Since the liberalization of the Indian economy in the early 1990s, the country has seen incredible economic growth. With that, new businesses, investors and, as a result, jobs have inspired globally attractive terms such as “India’s rising middle class,” “outsourcing central,” or the “Indian tiger.” This year alone, the country is expected to hire 10 to 15 million people for infrastructure and manufacturing projects, as well as in the rising export industry. “India’s rapid economic growth can be attributed in part to its highly entrepreneurial and rapidly globalizing private sector,” reports the AIM group, which toted India and China as the “best places to look for employment.” In sectors such as large-scale manufacturing, the job market grew at an average of 10% per annum between 2003 and 2009, when other economies, including those of other “major capitalist countries,” were nearly stagnant. The rise in opportunities in “skilled” industries stand in stark contrast to handloom and village industries, which, according to an article in the Dawn, have declined in employment opportunities at an annual average rate of 15%, and joint family enterprises declined at an annual average rate of growth of 11.2%.
India’s major obstacle to continued growth is also one of its most opportunistic: a need for a trained and reliable labor force. Despite one of the largest youth populations in the world, the country lacks the educational programs, systems and training centers to provide up-to-date technical, vocational, and literacy and language skills to its ever-growing employable population. In the next 20 years, India will add 250 million people to the working-age population, compared to Brazil’s 18 million and China’s 10 million during the same period. If the potential of these youth remains untapped, it will not only slow growth, but a cycle of poverty and illiteracy will persist that only further drains society economically and socially.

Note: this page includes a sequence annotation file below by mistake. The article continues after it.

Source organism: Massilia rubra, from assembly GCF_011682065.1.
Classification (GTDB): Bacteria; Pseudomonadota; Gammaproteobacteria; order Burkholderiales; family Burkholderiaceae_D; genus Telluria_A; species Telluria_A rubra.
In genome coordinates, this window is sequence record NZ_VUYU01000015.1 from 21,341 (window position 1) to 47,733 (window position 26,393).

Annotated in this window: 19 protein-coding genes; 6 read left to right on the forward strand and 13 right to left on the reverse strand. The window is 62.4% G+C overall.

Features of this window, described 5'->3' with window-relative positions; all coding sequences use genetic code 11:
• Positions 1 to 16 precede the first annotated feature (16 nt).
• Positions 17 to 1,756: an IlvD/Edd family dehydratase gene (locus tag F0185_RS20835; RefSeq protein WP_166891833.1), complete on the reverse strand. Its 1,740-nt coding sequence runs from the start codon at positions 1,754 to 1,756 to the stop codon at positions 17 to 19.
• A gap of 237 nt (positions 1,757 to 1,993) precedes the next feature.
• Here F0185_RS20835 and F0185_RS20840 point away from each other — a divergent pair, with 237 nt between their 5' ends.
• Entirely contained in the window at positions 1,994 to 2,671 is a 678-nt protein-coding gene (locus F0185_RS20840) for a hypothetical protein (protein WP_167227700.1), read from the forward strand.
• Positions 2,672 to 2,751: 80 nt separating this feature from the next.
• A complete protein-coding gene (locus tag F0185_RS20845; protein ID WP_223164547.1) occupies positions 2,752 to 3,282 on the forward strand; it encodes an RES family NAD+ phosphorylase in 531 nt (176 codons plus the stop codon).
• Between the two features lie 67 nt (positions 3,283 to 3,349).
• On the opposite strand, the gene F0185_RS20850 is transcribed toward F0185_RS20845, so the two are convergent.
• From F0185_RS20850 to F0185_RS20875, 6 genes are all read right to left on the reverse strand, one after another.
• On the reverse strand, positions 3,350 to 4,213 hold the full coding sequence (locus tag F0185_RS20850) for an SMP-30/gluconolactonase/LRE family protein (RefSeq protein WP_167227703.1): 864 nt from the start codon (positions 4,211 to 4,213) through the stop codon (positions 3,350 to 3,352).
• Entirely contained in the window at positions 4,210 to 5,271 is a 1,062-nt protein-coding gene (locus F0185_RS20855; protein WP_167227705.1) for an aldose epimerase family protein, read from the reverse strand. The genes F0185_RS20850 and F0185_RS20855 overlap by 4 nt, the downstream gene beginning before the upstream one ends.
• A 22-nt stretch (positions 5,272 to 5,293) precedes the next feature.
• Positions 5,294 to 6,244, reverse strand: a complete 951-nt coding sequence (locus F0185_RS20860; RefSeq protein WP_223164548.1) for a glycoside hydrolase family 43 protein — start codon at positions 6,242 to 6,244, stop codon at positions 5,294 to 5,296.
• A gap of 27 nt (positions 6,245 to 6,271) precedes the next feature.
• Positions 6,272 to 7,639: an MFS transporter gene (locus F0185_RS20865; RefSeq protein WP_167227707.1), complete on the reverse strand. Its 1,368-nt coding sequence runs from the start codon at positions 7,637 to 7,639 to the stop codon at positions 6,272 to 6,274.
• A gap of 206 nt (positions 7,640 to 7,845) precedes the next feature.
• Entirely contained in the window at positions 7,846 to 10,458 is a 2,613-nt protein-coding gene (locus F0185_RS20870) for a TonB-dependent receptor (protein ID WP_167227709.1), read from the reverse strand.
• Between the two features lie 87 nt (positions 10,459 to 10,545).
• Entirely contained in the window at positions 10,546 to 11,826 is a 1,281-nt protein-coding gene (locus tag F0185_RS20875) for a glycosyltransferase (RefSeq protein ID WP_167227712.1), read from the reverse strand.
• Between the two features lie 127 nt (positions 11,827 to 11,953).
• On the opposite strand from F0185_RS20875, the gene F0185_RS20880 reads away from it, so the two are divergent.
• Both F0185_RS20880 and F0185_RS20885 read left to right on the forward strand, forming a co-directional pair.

The biggest hindrances to youth development are poverty, health practices, gender biases, education and employment, among others. India has the highest number of young people in the world at 84.5 million – 44% of the global youth population — who live in “extreme poverty.” Further, 44 million of India’s youth is under-nourished (again, highest in the world) which is 23% of the total youth population. Yet, if given the proper skills to contribute productively and to take advantage of the new labor market, these highly trainable, capable and employable young people could dramatically transform the country’s future.
Realizing this potential, the Bhubaneswar Municipal Corporation (BMC) announced last month that it was launching an initiative to train underprivileged urban youth to give them the skills to improve their job prospects. The youths will be trained in a host of areas, including industrial sewing, electrical maintenance and welding and plumbing. Once the two-to-six month training is finished, the students will get a minimum monthly salary of INR 5,000 (~US$110)—as compared to INR 1,200, the average monthly salary for an unskilled worker—and the institutes will ensure that 70% of trainees find employment. The local training institutes will receive funding from the BMC.
Training programs have been an emerging trend in India since the Finance Minister announced in his 2008-09 budget speech that “…There is a compelling need to launch a world class skill development program in Mission mode that will address the challenge of imparting the skills required by a growing economy. Both the structure and the leadership of the Mission must be such that the program can be scaled up quickly to cover the whole country.”